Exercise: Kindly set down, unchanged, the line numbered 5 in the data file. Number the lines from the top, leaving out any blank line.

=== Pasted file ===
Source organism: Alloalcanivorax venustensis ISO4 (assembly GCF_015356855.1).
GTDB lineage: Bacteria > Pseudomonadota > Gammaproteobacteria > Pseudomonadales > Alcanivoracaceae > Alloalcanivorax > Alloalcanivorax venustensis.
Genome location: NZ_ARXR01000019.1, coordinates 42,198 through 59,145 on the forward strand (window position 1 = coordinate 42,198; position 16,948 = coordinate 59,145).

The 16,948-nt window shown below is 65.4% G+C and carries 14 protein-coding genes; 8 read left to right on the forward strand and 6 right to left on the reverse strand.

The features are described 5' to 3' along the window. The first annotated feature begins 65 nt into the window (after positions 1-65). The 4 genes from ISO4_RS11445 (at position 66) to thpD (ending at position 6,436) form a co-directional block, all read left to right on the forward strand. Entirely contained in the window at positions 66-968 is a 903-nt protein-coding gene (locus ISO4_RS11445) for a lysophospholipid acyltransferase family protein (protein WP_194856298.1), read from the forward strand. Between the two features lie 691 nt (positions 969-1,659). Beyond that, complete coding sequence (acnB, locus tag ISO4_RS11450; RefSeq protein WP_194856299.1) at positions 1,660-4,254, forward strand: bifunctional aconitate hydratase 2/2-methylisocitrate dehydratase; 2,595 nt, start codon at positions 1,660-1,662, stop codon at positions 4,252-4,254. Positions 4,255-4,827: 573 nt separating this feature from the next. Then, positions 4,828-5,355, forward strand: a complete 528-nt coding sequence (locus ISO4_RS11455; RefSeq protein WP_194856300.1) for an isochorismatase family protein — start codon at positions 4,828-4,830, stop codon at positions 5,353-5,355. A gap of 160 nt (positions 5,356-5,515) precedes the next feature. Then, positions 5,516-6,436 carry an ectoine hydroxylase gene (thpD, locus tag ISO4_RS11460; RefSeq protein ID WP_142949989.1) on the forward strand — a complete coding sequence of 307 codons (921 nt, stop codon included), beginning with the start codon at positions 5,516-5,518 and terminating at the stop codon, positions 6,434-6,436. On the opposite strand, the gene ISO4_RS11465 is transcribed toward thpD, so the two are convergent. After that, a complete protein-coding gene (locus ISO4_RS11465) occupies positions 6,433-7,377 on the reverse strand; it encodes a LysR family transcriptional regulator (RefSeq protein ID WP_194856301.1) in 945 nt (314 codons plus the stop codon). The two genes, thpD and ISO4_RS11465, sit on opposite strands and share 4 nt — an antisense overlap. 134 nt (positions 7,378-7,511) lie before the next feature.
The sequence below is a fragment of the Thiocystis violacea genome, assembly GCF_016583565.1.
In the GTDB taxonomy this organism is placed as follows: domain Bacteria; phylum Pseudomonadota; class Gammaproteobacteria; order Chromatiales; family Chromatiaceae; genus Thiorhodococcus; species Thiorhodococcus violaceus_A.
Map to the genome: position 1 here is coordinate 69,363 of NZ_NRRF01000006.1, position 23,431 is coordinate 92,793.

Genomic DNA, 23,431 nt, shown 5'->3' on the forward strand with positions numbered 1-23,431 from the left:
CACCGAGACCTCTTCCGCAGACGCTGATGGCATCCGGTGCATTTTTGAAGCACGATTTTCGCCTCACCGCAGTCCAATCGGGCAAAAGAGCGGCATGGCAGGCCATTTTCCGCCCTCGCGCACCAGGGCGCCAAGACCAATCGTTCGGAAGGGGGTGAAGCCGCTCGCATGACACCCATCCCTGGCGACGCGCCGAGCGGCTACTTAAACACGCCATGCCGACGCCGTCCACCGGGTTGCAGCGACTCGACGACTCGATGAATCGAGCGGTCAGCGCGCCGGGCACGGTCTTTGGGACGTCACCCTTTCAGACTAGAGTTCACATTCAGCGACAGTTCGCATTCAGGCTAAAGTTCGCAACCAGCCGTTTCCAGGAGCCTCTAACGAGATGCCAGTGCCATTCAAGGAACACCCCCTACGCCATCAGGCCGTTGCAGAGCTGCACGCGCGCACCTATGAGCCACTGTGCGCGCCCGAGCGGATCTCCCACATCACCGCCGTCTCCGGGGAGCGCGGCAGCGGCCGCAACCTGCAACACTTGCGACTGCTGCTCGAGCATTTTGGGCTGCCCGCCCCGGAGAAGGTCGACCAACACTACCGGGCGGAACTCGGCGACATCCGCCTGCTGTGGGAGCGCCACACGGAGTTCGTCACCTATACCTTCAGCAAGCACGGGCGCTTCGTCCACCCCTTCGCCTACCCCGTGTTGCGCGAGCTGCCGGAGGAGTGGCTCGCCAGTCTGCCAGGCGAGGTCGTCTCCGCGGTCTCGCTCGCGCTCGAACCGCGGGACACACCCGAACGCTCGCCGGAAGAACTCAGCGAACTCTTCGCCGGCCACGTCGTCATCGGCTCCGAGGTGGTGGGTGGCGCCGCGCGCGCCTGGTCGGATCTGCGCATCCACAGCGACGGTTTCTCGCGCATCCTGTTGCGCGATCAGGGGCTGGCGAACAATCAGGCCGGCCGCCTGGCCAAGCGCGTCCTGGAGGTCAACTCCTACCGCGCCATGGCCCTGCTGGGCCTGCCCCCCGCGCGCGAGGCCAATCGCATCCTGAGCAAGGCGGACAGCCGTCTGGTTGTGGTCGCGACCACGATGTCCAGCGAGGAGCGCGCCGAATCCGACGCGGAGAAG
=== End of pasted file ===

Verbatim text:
The features are described 5' to 3' along the window. The first annotated feature begins 65 nt into the window (after positions 1-65). The 4 genes from ISO4_RS11445 (at position 66) to thpD (ending at position 6,436) form a co-directional block, all read left to right on the forward strand. Entirely contained in the window at positions 66-968 is a 903-nt protein-coding gene (locus ISO4_RS11445) for a lysophospholipid acyltransferase family protein (protein WP_194856298.1), read from the forward strand. Between the two features lie 691 nt (positions 969-1,659). Beyond that, complete coding sequence (acnB, locus tag ISO4_RS11450; RefSeq protein WP_194856299.1) at positions 1,660-4,254, forward strand: bifunctional aconitate hydratase 2/2-methylisocitrate dehydratase; 2,595 nt, start codon at positions 1,660-1,662, stop codon at positions 4,252-4,254. Positions 4,255-4,827: 573 nt separating this feature from the next. Then, positions 4,828-5,355, forward strand: a complete 528-nt coding sequence (locus ISO4_RS11455; RefSeq protein WP_194856300.1) for an isochorismatase family protein — start codon at positions 4,828-4,830, stop codon at positions 5,353-5,355. A gap of 160 nt (positions 5,356-5,515) precedes the next feature. Then, positions 5,516-6,436 carry an ectoine hydroxylase gene (thpD, locus tag ISO4_RS11460; RefSeq protein ID WP_142949989.1) on the forward strand — a complete coding sequence of 307 codons (921 nt, stop codon included), beginning with the start codon at positions 5,516-5,518 and terminating at the stop codon, positions 6,434-6,436. On the opposite strand, the gene ISO4_RS11465 is transcribed toward thpD, so the two are convergent. After that, a complete protein-coding gene (locus ISO4_RS11465) occupies positions 6,433-7,377 on the reverse strand; it encodes a LysR family transcriptional regulator (RefSeq protein ID WP_194856301.1) in 945 nt (314 codons plus the stop codon). The two genes, thpD and ISO4_RS11465, sit on opposite strands and share 4 nt — an antisense overlap. 134 nt (positions 7,378-7,511) lie before the next feature.